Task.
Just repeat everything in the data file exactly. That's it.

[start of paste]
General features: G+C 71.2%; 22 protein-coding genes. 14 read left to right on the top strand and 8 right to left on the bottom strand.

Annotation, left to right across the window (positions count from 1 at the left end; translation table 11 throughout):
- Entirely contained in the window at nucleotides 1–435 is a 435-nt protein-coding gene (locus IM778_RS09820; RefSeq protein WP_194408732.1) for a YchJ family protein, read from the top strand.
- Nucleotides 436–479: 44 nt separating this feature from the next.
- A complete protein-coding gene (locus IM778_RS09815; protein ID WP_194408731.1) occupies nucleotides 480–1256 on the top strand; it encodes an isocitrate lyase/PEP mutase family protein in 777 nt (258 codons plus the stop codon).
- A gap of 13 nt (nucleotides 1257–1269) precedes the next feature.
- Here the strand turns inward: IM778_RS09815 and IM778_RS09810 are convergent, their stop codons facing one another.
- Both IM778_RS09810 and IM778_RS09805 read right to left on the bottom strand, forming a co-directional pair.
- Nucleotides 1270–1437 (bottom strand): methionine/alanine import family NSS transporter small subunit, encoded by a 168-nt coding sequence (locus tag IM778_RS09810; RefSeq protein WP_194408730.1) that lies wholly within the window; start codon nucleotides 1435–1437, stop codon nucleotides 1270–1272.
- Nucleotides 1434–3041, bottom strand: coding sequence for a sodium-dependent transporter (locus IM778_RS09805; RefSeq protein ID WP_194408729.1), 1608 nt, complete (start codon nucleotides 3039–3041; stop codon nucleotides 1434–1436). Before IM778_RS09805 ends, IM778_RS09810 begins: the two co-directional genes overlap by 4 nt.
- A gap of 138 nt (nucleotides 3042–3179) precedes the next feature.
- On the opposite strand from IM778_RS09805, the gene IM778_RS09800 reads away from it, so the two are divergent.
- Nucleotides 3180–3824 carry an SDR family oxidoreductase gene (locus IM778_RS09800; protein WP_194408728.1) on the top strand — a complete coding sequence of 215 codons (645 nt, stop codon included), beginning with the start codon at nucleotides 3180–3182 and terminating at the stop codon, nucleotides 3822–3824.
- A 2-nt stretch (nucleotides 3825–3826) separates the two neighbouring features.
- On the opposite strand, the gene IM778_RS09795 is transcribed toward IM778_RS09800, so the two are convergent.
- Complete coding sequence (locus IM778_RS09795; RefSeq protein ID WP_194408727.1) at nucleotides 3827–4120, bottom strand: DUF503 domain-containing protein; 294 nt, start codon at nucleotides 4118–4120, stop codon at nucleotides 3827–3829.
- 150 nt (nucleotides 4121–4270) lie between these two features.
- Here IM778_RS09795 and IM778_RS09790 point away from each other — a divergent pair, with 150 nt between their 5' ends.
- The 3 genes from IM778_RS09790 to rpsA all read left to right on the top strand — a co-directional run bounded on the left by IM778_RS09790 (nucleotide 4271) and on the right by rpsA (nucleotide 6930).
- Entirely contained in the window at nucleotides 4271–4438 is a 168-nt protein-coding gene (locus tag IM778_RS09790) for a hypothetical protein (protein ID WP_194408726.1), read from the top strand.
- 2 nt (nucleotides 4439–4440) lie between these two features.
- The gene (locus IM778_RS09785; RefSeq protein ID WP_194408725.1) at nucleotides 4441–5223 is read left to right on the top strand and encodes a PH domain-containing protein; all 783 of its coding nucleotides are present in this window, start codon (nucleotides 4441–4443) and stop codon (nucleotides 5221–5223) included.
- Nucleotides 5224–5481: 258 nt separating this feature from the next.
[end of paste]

General features: G+C 71.2%; 22 protein-coding genes. 14 read left to right on the top strand and 8 right to left on the bottom strand.

Annotation, left to right across the window (positions count from 1 at the left end; translation table 11 throughout):
- Entirely contained in the window at nucleotides 1–435 is a 435-nt protein-coding gene (locus IM778_RS09820; RefSeq protein WP_194408732.1) for a YchJ family protein, read from the top strand.
- Nucleotides 436–479: 44 nt separating this feature from the next.
- A complete protein-coding gene (locus IM778_RS09815; protein ID WP_194408731.1) occupies nucleotides 480–1256 on the top strand; it encodes an isocitrate lyase/PEP mutase family protein in 777 nt (258 codons plus the stop codon).
- A gap of 13 nt (nucleotides 1257–1269) precedes the next feature.
- Here the strand turns inward: IM778_RS09815 and IM778_RS09810 are convergent, their stop codons facing one another.
- Both IM778_RS09810 and IM778_RS09805 read right to left on the bottom strand, forming a co-directional pair.
- Nucleotides 1270–1437 (bottom strand): methionine/alanine import family NSS transporter small subunit, encoded by a 168-nt coding sequence (locus tag IM778_RS09810; RefSeq protein WP_194408730.1) that lies wholly within the window; start codon nucleotides 1435–1437, stop codon nucleotides 1270–1272.
- Nucleotides 1434–3041, bottom strand: coding sequence for a sodium-dependent transporter (locus IM778_RS09805; RefSeq protein ID WP_194408729.1), 1608 nt, complete (start codon nucleotides 3039–3041; stop codon nucleotides 1434–1436). Before IM778_RS09805 ends, IM778_RS09810 begins: the two co-directional genes overlap by 4 nt.
- A gap of 138 nt (nucleotides 3042–3179) precedes the next feature.
- On the opposite strand from IM778_RS09805, the gene IM778_RS09800 reads away from it, so the two are divergent.
- Nucleotides 3180–3824 carry an SDR family oxidoreductase gene (locus IM778_RS09800; protein WP_194408728.1) on the top strand — a complete coding sequence of 215 codons (645 nt, stop codon included), beginning with the start codon at nucleotides 3180–3182 and terminating at the stop codon, nucleotides 3822–3824.
- A 2-nt stretch (nucleotides 3825–3826) separates the two neighbouring features.
- On the opposite strand, the gene IM778_RS09795 is transcribed toward IM778_RS09800, so the two are convergent.
- Complete coding sequence (locus IM778_RS09795; RefSeq protein ID WP_194408727.1) at nucleotides 3827–4120, bottom strand: DUF503 domain-containing protein; 294 nt, start codon at nucleotides 4118–4120, stop codon at nucleotides 3827–3829.
- 150 nt (nucleotides 4121–4270) lie between these two features.
- Here IM778_RS09795 and IM778_RS09790 point away from each other — a divergent pair, with 150 nt between their 5' ends.
- The 3 genes from IM778_RS09790 to rpsA all read left to right on the top strand — a co-directional run bounded on the left by IM778_RS09790 (nucleotide 4271) and on the right by rpsA (nucleotide 6930).
- Entirely contained in the window at nucleotides 4271–4438 is a 168-nt protein-coding gene (locus tag IM778_RS09790) for a hypothetical protein (protein ID WP_194408726.1), read from the top strand.
- 2 nt (nucleotides 4439–4440) lie between these two features.
- The gene (locus IM778_RS09785; RefSeq protein ID WP_194408725.1) at nucleotides 4441–5223 is read left to right on the top strand and encodes a PH domain-containing protein; all 783 of its coding nucleotides are present in this window, start codon (nucleotides 4441–4443) and stop codon (nucleotides 5221–5223) included.
- Nucleotides 5224–5481: 258 nt separating this feature from the next.